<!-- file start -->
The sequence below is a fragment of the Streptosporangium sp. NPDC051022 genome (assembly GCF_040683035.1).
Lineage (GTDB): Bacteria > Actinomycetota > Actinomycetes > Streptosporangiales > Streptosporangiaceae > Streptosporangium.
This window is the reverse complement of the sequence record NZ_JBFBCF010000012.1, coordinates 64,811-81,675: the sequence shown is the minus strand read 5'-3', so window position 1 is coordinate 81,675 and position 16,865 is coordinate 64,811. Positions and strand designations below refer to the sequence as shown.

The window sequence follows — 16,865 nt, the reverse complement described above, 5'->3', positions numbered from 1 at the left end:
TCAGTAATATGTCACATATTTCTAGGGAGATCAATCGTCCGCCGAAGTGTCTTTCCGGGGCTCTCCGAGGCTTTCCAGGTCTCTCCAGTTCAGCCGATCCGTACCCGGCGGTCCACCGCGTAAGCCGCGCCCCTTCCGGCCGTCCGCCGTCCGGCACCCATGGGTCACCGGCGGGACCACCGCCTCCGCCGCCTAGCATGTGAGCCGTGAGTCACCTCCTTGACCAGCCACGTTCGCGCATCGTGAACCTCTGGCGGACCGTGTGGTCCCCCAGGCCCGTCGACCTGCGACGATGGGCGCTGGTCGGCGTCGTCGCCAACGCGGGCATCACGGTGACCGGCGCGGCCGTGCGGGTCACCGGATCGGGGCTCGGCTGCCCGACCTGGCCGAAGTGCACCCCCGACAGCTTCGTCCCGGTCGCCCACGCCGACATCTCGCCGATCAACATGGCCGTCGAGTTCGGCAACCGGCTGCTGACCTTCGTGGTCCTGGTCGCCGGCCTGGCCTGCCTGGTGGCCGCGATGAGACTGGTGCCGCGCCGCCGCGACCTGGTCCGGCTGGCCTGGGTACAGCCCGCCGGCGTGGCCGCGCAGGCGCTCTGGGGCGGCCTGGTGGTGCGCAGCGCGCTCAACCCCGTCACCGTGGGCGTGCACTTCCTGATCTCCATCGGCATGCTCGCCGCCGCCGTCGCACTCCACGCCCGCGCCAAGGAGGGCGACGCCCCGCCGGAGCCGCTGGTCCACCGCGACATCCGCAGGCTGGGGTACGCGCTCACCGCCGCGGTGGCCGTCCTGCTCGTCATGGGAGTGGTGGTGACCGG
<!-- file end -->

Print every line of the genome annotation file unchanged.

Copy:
The sequence below is a fragment of the Streptosporangium sp. NPDC051022 genome (assembly GCF_040683035.1).
Lineage (GTDB): Bacteria > Actinomycetota > Actinomycetes > Streptosporangiales > Streptosporangiaceae > Streptosporangium.
This window is the reverse complement of the sequence record NZ_JBFBCF010000012.1, coordinates 64,811-81,675: the sequence shown is the minus strand read 5'-3', so window position 1 is coordinate 81,675 and position 16,865 is coordinate 64,811. Positions and strand designations below refer to the sequence as shown.

The window sequence follows — 16,865 nt, the reverse complement described above, 5'->3', positions numbered from 1 at the left end:
TCAGTAATATGTCACATATTTCTAGGGAGATCAATCGTCCGCCGAAGTGTCTTTCCGGGGCTCTCCGAGGCTTTCCAGGTCTCTCCAGTTCAGCCGATCCGTACCCGGCGGTCCACCGCGTAAGCCGCGCCCCTTCCGGCCGTCCGCCGTCCGGCACCCATGGGTCACCGGCGGGACCACCGCCTCCGCCGCCTAGCATGTGAGCCGTGAGTCACCTCCTTGACCAGCCACGTTCGCGCATCGTGAACCTCTGGCGGACCGTGTGGTCCCCCAGGCCCGTCGACCTGCGACGATGGGCGCTGGTCGGCGTCGTCGCCAACGCGGGCATCACGGTGACCGGCGCGGCCGTGCGGGTCACCGGATCGGGGCTCGGCTGCCCGACCTGGCCGAAGTGCACCCCCGACAGCTTCGTCCCGGTCGCCCACGCCGACATCTCGCCGATCAACATGGCCGTCGAGTTCGGCAACCGGCTGCTGACCTTCGTGGTCCTGGTCGCCGGCCTGGCCTGCCTGGTGGCCGCGATGAGACTGGTGCCGCGCCGCCGCGACCTGGTCCGGCTGGCCTGGGTACAGCCCGCCGGCGTGGCCGCGCAGGCGCTCTGGGGCGGCCTGGTGGTGCGCAGCGCGCTCAACCCCGTCACCGTGGGCGTGCACTTCCTGATCTCCATCGGCATGCTCGCCGCCGCCGTCGCACTCCACGCCCGCGCCAAGGAGGGCGACGCCCCGCCGGAGCCGCTGGTCCACCGCGACATCCGCAGGCTGGGGTACGCGCTCACCGCCGCGGTGGCCGTCCTGCTCGTCATGGGAGTGGTGGTGACCGG